1989 World Figure Skating Championships Pin: Hidden Gems.

Profile: Lapel Pin – 1989 World Championships, Paris, France

By 1989, more than 30 years had passed since a world figure skating event had been staged in Paris, the City of Light. The 1958 World Figure Skating Championships held there were marked with a high-quality lapel pin that carried a snowflake and French flag motif. And although the pin made to commemorate the 1989 World Figure Skating Championships in Paris is not as high quality or as large as its predecessor—in fact, it is one of the smallest World Championships pins issued up to that time—it is nicely done and effectively represents the sophistication of the world event itself. Nothing less would be expected from the French.

The diminutive pin, in French blue, white, and red, is a classic oval shape with burnished, beveled edges in gold. At the center of the pin is a skate boot and blade in red, overlaid on a stylized longitude/latitude-style globe that is partially filled in blue on the left. A grid of segmented lines in white of varying thicknesses intersect the boot and globe, creating the sense of motion one sees in a figure skater. And if one looks closely, neatly hidden in the design is an outline of the most famous landmark in Paris (some say in the world), the Eiffel Tower. Also appearing to be yet another hidden element of Paris is a stylized outline of the 20 Paris arrondissements, which creates the blank spaces between the blade stanchions. All terribly clever.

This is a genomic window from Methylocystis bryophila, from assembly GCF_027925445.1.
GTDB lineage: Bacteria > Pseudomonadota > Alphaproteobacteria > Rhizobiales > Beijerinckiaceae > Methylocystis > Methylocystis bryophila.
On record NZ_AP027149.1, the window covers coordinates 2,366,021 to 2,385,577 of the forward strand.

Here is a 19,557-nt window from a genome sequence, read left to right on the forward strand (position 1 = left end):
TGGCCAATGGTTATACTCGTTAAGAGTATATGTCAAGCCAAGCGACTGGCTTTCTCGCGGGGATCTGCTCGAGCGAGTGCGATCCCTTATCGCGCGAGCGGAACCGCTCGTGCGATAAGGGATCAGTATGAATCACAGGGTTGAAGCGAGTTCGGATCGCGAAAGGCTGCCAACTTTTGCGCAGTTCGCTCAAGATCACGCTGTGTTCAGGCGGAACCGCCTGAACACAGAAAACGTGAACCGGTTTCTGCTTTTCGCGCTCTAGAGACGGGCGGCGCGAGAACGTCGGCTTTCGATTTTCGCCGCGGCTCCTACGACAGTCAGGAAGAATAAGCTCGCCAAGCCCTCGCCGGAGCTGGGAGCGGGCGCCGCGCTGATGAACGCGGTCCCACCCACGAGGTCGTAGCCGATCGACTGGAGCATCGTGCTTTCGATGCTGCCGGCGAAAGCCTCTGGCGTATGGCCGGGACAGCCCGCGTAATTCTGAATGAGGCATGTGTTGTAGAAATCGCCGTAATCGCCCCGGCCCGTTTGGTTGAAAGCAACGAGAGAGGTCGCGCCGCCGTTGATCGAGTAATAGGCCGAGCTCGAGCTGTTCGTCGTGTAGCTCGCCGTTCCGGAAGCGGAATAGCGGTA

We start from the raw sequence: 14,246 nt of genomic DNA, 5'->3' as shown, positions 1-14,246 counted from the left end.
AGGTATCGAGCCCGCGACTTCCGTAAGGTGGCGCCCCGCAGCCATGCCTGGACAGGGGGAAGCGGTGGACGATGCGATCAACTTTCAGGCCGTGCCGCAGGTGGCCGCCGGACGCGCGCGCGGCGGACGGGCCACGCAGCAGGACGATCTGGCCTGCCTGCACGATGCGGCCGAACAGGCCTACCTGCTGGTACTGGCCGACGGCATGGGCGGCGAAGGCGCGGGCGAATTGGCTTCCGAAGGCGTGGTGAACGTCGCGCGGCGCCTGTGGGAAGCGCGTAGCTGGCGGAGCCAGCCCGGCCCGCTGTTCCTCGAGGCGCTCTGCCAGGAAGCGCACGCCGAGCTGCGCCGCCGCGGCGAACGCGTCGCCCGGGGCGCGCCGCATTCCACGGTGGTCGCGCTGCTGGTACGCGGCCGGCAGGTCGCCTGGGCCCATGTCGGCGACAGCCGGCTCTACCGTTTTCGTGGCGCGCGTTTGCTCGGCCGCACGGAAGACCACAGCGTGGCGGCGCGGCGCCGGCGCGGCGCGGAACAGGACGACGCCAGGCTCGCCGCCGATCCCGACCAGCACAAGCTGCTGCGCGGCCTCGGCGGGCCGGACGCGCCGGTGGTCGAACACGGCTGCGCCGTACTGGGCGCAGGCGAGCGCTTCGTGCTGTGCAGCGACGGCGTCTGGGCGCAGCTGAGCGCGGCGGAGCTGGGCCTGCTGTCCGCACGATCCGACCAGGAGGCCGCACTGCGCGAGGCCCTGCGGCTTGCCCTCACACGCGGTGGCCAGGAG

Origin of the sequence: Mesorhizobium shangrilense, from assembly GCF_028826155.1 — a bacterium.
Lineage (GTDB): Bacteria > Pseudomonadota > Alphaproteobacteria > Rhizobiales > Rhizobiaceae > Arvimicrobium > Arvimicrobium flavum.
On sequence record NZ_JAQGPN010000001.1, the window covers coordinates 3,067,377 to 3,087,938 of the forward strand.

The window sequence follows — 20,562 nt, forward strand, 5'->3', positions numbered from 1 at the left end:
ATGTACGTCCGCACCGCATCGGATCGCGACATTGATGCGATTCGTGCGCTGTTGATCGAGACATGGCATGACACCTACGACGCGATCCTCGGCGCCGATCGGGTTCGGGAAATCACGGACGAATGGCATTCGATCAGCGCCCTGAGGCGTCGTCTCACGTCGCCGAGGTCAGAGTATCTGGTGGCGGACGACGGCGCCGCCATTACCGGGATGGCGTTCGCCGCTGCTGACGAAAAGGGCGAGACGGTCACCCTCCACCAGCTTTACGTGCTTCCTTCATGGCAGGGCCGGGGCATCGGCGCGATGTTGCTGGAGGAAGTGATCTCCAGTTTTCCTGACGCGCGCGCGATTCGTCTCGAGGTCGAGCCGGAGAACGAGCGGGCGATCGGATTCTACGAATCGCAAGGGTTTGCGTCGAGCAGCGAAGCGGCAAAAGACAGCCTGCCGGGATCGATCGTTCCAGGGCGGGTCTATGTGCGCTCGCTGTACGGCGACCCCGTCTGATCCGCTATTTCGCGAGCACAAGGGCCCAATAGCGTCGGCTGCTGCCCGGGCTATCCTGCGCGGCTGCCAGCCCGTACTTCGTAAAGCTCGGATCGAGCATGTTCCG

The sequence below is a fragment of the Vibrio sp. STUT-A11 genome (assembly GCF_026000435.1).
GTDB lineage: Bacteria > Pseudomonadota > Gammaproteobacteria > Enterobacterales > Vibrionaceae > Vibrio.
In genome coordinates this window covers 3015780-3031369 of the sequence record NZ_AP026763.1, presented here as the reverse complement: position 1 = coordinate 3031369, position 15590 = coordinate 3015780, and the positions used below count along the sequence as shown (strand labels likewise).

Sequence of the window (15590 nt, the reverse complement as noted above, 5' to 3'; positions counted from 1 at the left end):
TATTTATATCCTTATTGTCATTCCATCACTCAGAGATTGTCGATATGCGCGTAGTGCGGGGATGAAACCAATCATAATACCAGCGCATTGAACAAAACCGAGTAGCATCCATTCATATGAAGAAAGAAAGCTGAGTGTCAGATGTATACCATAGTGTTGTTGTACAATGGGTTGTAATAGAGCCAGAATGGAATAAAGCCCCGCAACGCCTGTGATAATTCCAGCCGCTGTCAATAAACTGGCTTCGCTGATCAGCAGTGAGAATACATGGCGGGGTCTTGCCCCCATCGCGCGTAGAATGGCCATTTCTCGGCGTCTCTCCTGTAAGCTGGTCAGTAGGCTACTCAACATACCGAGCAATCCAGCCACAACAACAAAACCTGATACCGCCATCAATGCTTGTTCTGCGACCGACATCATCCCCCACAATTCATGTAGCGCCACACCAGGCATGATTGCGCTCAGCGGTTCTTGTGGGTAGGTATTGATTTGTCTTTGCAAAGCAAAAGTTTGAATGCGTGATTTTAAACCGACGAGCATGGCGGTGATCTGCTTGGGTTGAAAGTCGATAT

If one looks closely, hidden in the design of the 1989 World Championships pin is an outline of the most famous landmark in Paris, the Eiffel Tower.

Packing a lot of information onto a small pin is difficult to do at best and poorly done at worst, as has been seen on many a figure skating pin over the years. But the 1989 Worlds pin succeeds in this regard, neatly and cleanly featuring the event name, location, and month/year combo along the circumference: “Championnats du Monde de Patinage Artistique Paris, Mars 89.” Making the lettering legible at that size surely must have been a production feat to be celebrated. Impossible n’est pas français! The pin measures approximately 7/8″ x 5/8″ (2.2 cm x 1.6 cm) and is on a silver-color base metal.

For even more from Paris, see the 1936 World Figure Skating Championships event pin, a study in 1930s design mixed with a bit of French flair.

Enjoy this week’s figure skating pins blog: 1989 World Figure Skating Championships Pin: Hidden Gems. And be sure to read the museum story for more information about figure skating pins.

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